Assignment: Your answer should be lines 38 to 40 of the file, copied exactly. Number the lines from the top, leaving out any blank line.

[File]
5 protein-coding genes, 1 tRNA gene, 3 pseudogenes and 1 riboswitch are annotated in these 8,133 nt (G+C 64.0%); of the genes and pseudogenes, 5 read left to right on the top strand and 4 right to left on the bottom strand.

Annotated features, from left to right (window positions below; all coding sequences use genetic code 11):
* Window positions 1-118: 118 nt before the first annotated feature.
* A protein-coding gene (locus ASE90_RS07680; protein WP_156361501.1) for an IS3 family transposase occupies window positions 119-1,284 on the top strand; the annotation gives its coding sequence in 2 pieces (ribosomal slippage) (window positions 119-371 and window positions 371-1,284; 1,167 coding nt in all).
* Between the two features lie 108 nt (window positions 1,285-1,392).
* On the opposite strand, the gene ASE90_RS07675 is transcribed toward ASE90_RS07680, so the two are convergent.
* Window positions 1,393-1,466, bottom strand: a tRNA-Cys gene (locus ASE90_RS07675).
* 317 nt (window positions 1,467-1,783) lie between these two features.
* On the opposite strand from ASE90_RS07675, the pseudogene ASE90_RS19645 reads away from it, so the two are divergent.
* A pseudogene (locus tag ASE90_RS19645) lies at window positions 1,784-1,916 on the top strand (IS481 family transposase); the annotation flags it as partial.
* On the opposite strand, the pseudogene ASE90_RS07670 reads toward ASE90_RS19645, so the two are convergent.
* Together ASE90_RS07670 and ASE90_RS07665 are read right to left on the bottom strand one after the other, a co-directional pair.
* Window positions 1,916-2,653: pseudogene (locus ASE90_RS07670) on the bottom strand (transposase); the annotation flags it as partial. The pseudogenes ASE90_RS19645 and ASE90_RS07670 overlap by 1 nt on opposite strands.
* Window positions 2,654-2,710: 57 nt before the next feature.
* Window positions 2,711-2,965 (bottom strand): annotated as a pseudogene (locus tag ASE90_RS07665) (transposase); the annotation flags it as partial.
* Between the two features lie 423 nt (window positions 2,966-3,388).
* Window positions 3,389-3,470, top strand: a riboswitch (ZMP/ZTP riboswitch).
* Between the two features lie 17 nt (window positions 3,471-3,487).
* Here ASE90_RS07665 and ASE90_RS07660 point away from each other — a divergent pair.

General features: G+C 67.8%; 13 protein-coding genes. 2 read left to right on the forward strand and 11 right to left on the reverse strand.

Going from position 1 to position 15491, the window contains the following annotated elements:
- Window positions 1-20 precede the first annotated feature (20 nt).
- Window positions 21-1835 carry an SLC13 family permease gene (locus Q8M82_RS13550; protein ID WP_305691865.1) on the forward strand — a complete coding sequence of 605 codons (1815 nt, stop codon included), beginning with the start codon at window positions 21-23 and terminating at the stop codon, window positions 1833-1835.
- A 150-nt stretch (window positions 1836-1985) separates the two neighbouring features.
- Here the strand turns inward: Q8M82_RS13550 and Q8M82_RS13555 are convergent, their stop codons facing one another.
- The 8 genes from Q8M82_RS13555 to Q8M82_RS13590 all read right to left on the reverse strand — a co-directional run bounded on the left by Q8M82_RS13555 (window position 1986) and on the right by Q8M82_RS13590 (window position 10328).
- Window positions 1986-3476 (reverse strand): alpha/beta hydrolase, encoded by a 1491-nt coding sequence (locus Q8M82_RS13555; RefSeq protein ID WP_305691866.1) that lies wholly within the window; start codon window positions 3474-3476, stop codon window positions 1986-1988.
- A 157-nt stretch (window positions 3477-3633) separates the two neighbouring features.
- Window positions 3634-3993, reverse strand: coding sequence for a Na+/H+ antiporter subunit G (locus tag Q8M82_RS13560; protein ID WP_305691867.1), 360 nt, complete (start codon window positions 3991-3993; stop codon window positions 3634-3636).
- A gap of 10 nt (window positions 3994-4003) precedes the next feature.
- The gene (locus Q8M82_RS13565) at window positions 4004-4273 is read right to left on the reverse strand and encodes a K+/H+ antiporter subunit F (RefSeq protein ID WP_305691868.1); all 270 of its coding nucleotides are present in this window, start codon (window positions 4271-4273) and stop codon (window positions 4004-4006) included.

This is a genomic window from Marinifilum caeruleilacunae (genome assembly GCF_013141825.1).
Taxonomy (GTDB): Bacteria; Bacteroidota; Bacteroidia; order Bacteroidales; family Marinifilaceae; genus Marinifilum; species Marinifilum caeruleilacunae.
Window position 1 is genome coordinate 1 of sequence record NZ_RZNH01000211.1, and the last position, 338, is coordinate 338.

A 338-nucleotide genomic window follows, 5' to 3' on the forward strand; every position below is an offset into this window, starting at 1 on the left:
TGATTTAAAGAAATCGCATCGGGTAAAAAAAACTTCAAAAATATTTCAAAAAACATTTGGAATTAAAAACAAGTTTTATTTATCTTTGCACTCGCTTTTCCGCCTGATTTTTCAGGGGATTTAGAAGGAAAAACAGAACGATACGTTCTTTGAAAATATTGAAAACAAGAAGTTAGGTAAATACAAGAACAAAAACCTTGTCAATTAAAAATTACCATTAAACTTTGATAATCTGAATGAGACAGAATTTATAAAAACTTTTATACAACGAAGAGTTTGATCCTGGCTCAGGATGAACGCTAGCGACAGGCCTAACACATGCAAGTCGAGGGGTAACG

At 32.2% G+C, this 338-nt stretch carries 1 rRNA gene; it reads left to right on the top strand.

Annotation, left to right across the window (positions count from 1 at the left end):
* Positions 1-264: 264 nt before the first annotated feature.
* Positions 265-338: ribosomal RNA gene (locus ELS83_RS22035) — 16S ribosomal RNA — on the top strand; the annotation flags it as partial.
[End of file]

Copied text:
Annotation, left to right across the window (positions count from 1 at the left end):
* Positions 1-264: 264 nt before the first annotated feature.
* Positions 265-338: ribosomal RNA gene (locus ELS83_RS22035) — 16S ribosomal RNA — on the top strand; the annotation flags it as partial.